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5 hot trends in the Russian fish processing technology industry

Russia has some big goals when it comes to domestic fish production. A self-sufficiency target of 85%, alongside a $1.6 billion state investment budget to develop industrial fisheries by 2020, is paving the way for some great opportunities for processing technology producers.
So how can international firms capitalise on this investment drive? ITE Food & Drink has identified 5 big trends affecting the market and what they mean for fish and seafood processing companies.

1. Aquaculture on the rise globally but Russia held back

Global research firm Technavio has predicted that, by 2020, 62% of the world's total supply of seafood will be farmed via aquaculture. This sector is growing fast; fuelled by a decline in traditional practices and fishing methods. Aquaculture currently accounts for 20% of Europe’s fish production, with Spain, the UK, France and Greece contributing 70% of the region’s total aquaculture volumes. 
A lack of available feed is hampering Russian expansion in the aquaculture sector. According to World-Grain.com, current production levels of fish feed is around 100,000 tonnes. Demand stands at 250,000. 40 feed production facilities exist in the country. Only a handful have been renovated with modern technology meaning there are big opportunities in Russia for advanced fish feed production equipment.

2. Chilean salmon being replaced with domestic supply

With supply levels stuttering and prices on the rise, Russia’s consumers are moving away from Chilean salmon imports as their tastes turn toward domestically sourced products. Ilya Bereznuk, spokesperson for Russian Agriculture, told IntraFish that a recent algal bloom has damaged Chilean salmon stocks, sending prices as high as $8 per kilogram. 
To counter rising prices, it is expected that Russian retailers will increase their orders of domestic salmon in 2016. Wild fishing levels are on the decline, which means aquaculture will be needed to pick up the slack. Specialised seafood processing technologies will be needed in Russia to push aquaculture levels higher and meet demand.

3. Russia looks for foreign investment in fishing machinery

Belgium’s recent Seafood Expo Global, held during April 2016 in Brussels, saw a delegation of Russian firms come together to secure significant foreign investment in the seafood industry. Petr Savchuk, head of Russian fishing agency Rosrybolovsto, stated the group’s aim was to ink deals that would aid Russia’s internal production levels, infrastructure efficiency and product quality. 
Planned changes to Russian fisheries law are creating a wide range of opportunities for foreign companies in Russia’s seafood industry, according to Mr Savchuk. Refrigeration, logistics and port facilities are areas most affected by these legislative changes. As such, international suppliers will see their opportunities expand in the near future.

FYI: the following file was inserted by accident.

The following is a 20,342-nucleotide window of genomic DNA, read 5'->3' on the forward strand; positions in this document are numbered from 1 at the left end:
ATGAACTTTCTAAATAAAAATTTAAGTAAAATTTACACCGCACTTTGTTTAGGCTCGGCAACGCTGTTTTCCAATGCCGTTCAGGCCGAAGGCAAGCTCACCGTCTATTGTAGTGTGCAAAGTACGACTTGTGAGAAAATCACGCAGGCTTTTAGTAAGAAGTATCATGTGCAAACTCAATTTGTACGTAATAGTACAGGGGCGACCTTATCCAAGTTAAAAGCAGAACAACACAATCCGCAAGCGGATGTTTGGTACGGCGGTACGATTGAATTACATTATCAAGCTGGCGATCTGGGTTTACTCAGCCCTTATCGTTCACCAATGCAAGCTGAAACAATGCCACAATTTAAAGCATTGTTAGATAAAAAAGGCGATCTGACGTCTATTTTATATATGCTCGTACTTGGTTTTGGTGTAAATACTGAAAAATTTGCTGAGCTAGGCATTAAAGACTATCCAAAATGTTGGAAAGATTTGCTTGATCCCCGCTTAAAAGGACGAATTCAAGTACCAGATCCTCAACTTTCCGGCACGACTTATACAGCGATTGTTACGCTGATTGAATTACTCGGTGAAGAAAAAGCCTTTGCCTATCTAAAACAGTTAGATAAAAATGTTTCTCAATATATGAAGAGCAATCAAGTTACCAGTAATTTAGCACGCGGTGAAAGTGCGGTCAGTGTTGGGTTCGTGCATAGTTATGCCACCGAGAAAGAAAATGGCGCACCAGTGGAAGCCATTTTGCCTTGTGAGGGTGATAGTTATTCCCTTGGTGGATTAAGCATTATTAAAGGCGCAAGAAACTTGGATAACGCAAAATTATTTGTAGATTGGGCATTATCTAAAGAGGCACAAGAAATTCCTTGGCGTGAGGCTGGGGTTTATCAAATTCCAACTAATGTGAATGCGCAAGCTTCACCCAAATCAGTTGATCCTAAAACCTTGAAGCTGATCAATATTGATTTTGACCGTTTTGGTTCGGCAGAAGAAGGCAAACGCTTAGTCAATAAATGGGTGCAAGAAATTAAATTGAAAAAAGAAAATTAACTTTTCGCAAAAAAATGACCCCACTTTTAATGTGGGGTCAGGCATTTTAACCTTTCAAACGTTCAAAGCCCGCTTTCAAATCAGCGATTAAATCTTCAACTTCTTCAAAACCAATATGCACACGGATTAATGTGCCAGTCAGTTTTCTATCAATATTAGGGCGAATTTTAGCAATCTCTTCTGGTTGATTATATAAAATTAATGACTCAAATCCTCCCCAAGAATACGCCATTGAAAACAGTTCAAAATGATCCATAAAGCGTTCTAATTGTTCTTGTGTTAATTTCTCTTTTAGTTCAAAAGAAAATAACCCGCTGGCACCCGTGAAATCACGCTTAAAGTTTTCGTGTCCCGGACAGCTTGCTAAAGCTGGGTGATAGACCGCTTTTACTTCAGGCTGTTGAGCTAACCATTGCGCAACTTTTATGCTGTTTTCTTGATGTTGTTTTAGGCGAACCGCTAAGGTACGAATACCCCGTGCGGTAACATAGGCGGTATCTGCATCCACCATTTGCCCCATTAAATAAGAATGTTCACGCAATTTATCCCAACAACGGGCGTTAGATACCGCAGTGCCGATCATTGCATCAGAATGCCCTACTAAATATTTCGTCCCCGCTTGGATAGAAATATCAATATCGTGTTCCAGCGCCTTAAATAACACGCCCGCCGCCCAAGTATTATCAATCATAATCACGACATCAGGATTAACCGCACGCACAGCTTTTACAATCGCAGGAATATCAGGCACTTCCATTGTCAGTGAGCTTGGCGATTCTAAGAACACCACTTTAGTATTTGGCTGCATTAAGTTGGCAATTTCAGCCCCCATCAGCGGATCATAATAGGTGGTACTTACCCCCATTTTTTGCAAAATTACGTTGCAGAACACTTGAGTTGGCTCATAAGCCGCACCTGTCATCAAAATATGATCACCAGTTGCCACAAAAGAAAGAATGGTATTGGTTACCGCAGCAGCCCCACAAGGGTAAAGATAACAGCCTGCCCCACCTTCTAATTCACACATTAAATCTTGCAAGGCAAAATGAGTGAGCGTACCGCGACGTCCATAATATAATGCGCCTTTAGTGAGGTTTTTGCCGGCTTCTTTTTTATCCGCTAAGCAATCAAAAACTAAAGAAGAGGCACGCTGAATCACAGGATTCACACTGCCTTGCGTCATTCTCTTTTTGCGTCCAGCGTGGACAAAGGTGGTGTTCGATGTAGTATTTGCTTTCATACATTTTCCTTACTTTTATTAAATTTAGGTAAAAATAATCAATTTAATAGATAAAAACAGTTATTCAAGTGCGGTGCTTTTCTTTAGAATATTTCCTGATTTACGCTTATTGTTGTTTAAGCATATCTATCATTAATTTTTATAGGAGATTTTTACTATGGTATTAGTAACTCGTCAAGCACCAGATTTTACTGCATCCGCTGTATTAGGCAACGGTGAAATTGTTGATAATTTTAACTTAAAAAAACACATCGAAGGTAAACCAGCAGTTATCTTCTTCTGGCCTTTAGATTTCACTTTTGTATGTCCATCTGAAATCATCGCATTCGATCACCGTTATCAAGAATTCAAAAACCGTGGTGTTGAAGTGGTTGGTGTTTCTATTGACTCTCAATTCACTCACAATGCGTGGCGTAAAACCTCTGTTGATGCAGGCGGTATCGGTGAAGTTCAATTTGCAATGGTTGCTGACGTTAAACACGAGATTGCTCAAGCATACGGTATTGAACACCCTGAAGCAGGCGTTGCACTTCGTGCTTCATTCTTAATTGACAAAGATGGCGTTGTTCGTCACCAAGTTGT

4. Significant growth of fish farming & processing in St. Petersburg

While the vast majority of Russian seafood harvesting and production takes place in the Far East, the industry is growing in the West. St. Petersburg, and the surrounding Leningrad region, in particular is enjoying a food production revolution. 
The number of fish processing and farming production companies has increased. Around 30-40 firms operate in the area. To meet self-sufficiency targets, plans to invest in 100 sets of aquaculture equipment, to be rented out to local Leningrad firms, are underway – and offer big opportunities for manufacturers of top quality farming and processing solutions. 

5. International processing facilities being replaced by domestic sites

Advances in available technology and the quality of seafood being produced is leading Russia to move away from relying on overseas production facilities, according to Petr Savchuk. Chinese sites, which handle the vast majority of Russia’s pollock catch, are noticing a growing trend in Russia favouring to produce its own fish stocks domestically.
15 new salmon farms are planned for construction, alongside sardine and mackerel sites, which will boost Russian seafood production levels. By 2018, Russia is set to produce 5 million tons of seafood annually.
As production and farming sites move back into Russian waters, a greater demand for seafood processing facilities is expected. Foreign firms can expect the opportunities for supply and investment in processing technologies to ramp up in the coming years.
If your business can help meet Russian demand for the latest fish and seafood equipment and technologies, then why not visit FishTech at WorldFood Moscow in September 2016? Russian food buyers need your solutions to help step up their production levels to match self-sufficiency targets. Learn more about WorldFood Moscow today. 


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Tony Higginson

International Sales Director


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